We now have yet another example of why the UN ought to hold public confirmation hearings for top appointments. Of course, given some of the creepier regimes holding UN seats, there’s no guarantee that a public confirmation process would result in higher quality UN top staff (witness how even in the U.S., our tortured confirmation process bounced the best ambassador we’ve sent to the UN in decades — John Bolton). But it would at least provide a tad more information than the hush-hush process with which the new UN Secretary-General, Ban Ki-moon, like his predecessors, is now stocking the UN’s top ranks. Take, for instance, his decision announced Friday to appoint as his deputy the foreign minister of Tanzania, a woman named Asha-Rose Migiro.
Pressed at the UN noon briefing for details on Migiro’s qualifications to manage the secretariat of the UN’s sprawling $20-billion-per-year system –with its rich history of waste, fraud and abuse — the spokeswoman cited Migiro’s recent experience chairing a regional conference for the Great Lakes region of Africa.
Maybe that’s all it takes. The U.S. Mission — minus Bolton — has been enthusing about Migiro’s appointment. But there are some mysteries to all this that could stand a lot more explaining. Here are two:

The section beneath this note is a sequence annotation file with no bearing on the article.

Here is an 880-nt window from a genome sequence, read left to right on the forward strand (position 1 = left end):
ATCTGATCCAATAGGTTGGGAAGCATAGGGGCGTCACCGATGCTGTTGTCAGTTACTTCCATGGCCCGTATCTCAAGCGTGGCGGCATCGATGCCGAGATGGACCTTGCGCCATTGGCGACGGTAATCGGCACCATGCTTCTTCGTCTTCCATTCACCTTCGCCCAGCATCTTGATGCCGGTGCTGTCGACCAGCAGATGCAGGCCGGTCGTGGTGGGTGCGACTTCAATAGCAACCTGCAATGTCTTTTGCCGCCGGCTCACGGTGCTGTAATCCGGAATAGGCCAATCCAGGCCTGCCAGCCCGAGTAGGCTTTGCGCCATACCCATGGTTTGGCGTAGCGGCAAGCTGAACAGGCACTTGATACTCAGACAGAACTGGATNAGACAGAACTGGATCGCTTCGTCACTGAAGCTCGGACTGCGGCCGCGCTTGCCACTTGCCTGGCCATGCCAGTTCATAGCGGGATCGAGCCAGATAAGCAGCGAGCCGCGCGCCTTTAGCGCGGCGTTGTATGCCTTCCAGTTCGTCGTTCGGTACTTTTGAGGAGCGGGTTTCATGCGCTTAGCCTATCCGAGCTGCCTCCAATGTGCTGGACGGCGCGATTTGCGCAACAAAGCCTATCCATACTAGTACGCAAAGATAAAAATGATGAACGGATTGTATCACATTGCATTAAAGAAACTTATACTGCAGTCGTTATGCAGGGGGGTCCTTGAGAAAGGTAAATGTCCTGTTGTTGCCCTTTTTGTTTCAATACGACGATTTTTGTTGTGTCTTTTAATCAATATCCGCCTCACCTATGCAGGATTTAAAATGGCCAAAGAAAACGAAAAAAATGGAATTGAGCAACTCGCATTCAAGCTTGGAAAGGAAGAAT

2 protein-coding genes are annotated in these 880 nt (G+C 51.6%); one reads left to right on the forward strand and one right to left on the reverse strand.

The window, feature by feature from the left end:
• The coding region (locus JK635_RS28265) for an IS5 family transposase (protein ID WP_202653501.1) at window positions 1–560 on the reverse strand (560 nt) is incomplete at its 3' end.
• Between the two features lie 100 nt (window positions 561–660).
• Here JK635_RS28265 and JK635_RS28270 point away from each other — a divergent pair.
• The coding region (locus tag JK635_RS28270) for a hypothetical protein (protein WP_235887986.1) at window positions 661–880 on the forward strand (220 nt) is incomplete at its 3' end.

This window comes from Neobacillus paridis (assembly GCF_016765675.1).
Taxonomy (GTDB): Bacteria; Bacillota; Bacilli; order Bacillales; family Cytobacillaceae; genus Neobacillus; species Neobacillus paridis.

1) The Tanzania connection. Last year, when Ban, a South Korean, was campaigning for the job of UN Secretary-General, Seoul became unusually generous in its largesse to a number of countries, including Tanzania — which happened at the time to hold one of the ten rotating seats on the UN Security Council — and thus had an influential voice in the choice of Ban. In an article published Sept. 29, 2006 and headlined “Millions of dollars and a piano may put Korean in UN’s top job,” the Times of London reported that South Korea last year pledged $18 million in aid to Tanzania, or about four times what it had given in the space of a dozen years from 1991 to 2003. South Korean officials protested that the aid increase was already in the pipeline before Ban’s candidacy, and that there was no link between the two. But it would behoove Ban to explain a lot more about why, of all the candidates in all the world, he tapped Tanzania’s Migiro.
2) The Iranian connection. The item linked here comes courtesy of the Iranian press, via Russia, so let’s not take it at face value. But if Migiro wants to correct the impression this story creates, that she’s fool enough to believe the ayatollahs are all about atoms for peace, and endorse them in their nuclear quest, now would be the time. Maybe while she’s at it, she can tell us more about that reference in the last sentence to the activities of “Iran’s Construction Jihad Bureau in Tanzania.”